Traditional singer, banjo player, ﬁddler, guitarist, and pianist.
Born May 10, 1897, Hobart Smith, the son of King and Louvine Smith from Saltville, Smyth County, Virginia, was a skilled banjo, ﬁddle, guitar, and piano player, as well as a seventh-generation ballad singer. In the 1930s, Smith and his sister, the inﬂuential traditional singer Texas Gladden (1895– 1967), performed at many festivals (including the White Top Festival) and at the White House. During the 1940s, the sib- lings made recordings for folklorist and collector Alan Lomax and the Library of Congress as well as for Folkways Records.
Smith ﬁrst learned music from his mother and father, who were both banjo players. By age seven, he had picked up the traditional “rapping” style on the banjo from his father; soon after, he learned from neighbor John Greer to “double-note” by dropping his thumb—a technique he displayed especially on “The Cuckoo Bird” and “Banging Breakdown.” At the age of fourteen, Smith bought a guitar, having been moved by the music of black men working on nearby railroads. Smith also took up the ﬁddle, an instrument played by both of his grandfathers before he was born; Smith’s ﬁddle style was inﬂuenced by the playing of once enslaved Jim Spencer, a black musician who performed old tunes at dances in white homes. Smith learned a large repertoire of ﬁddle and banjo tunes at these dances.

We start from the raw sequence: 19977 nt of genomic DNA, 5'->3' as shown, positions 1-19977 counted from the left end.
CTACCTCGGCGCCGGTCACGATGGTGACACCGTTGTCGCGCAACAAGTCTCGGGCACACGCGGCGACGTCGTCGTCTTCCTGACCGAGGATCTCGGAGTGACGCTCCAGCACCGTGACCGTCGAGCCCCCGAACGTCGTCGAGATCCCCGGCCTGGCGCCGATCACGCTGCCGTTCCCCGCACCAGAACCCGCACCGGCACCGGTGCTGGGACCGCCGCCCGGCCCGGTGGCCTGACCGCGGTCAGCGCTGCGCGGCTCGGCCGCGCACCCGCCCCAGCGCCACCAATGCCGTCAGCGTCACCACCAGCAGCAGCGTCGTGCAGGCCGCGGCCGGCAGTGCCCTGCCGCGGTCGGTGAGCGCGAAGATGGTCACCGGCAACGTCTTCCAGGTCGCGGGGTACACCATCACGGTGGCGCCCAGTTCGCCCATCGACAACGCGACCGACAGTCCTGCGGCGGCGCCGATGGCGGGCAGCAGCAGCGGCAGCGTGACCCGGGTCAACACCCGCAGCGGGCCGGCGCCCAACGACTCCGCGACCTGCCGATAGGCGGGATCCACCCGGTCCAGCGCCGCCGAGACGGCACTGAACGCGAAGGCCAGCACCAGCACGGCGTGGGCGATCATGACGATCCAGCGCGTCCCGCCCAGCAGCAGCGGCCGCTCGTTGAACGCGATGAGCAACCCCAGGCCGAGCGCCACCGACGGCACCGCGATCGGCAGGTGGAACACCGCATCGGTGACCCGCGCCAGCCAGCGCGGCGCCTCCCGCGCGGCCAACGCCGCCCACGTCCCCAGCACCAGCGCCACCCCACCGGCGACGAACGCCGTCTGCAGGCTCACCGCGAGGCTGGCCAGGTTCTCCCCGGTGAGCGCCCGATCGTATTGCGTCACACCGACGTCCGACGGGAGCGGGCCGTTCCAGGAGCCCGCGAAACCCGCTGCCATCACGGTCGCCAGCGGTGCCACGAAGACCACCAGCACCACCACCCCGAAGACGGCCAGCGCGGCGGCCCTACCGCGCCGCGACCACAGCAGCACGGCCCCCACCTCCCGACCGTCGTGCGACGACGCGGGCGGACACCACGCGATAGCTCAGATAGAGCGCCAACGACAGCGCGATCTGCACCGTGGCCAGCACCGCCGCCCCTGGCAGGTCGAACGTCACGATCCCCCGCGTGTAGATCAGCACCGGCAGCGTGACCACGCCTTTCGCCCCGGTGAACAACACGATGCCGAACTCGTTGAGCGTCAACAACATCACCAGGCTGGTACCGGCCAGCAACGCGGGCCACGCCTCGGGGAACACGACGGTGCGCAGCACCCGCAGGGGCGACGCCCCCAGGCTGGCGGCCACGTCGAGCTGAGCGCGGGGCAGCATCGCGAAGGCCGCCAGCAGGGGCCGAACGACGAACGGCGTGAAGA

Making a living as a farmer, wagoner, and butcher, Smith played music all his life. He formed a band with Clarence “Tom” Ashley and became a leading musician in the urban folk revival of the early 1960s. Smith died January 11, 1965.
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"Hobart Smith," Encyclopedia of Appalachia, 2018, Encyclopedia of Appalachia. 21 Oct 2018 <http://www.encyclopediaofappalachia.com/entry.php?rec=191>
"Hobart Smith." (2018) In Encyclopedia of Appalachia, Retrieved October 21, 2018, from Encyclopedia of Appalachia: http://www.encyclopediaofappalachia.com/entry.php?rec=191